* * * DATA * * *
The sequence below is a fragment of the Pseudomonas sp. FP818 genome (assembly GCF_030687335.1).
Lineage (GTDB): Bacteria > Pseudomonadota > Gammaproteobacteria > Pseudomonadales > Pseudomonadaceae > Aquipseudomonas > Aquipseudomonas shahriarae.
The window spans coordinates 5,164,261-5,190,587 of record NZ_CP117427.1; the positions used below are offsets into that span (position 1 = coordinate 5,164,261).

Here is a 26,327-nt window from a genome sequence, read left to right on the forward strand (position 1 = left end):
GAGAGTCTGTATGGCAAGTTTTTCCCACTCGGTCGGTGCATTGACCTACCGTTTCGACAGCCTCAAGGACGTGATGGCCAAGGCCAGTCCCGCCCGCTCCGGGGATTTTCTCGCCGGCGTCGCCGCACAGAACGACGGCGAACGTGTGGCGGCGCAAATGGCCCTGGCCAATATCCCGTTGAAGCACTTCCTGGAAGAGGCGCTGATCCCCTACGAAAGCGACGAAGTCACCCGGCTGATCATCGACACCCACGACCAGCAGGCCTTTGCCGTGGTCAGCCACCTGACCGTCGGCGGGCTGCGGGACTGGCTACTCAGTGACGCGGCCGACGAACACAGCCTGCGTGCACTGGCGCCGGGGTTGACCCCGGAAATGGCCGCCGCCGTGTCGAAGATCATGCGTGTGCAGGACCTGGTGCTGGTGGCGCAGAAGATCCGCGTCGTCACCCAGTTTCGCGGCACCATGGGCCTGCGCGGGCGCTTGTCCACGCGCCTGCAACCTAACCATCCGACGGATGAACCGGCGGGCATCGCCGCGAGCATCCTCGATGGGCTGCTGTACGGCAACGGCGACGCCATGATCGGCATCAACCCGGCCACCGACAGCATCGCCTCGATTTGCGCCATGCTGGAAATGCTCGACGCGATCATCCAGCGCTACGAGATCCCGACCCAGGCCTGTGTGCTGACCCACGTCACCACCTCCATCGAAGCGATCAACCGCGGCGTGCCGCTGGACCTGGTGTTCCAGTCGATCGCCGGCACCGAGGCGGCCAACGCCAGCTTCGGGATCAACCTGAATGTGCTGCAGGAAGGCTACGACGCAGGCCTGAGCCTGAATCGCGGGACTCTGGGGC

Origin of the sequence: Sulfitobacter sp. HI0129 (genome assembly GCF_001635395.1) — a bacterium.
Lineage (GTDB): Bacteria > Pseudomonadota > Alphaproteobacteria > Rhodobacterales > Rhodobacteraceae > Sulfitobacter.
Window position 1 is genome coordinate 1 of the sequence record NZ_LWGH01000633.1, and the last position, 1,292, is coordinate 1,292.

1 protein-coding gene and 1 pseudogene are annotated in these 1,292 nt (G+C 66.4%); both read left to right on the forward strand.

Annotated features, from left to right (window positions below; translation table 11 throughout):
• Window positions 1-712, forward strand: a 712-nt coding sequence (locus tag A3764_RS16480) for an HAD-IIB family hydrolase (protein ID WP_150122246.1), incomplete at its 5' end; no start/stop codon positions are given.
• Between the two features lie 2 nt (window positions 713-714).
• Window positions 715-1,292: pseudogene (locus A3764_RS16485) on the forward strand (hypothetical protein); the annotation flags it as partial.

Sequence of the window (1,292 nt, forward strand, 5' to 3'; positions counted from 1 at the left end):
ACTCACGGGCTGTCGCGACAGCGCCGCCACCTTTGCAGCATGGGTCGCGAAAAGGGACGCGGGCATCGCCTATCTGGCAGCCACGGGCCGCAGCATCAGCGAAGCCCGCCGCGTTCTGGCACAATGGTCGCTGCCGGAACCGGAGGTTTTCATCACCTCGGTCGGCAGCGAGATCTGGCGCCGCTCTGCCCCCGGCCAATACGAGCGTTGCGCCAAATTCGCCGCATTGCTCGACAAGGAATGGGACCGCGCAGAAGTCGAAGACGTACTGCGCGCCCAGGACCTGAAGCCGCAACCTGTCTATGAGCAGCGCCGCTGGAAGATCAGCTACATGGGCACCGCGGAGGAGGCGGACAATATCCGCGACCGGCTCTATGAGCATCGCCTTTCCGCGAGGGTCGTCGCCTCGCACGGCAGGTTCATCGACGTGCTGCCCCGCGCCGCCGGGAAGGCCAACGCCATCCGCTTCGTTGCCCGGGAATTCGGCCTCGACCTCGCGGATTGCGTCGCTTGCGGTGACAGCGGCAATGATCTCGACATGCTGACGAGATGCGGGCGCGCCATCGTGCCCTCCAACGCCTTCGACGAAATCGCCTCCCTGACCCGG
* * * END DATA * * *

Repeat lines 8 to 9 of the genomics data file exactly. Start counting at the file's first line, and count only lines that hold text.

Window position 1 is genome coordinate 1 of the sequence record NZ_LWGH01000633.1, and the last position, 1,292, is coordinate 1,292.

1 protein-coding gene and 1 pseudogene are annotated in these 1,292 nt (G+C 66.4%); both read left to right on the forward strand.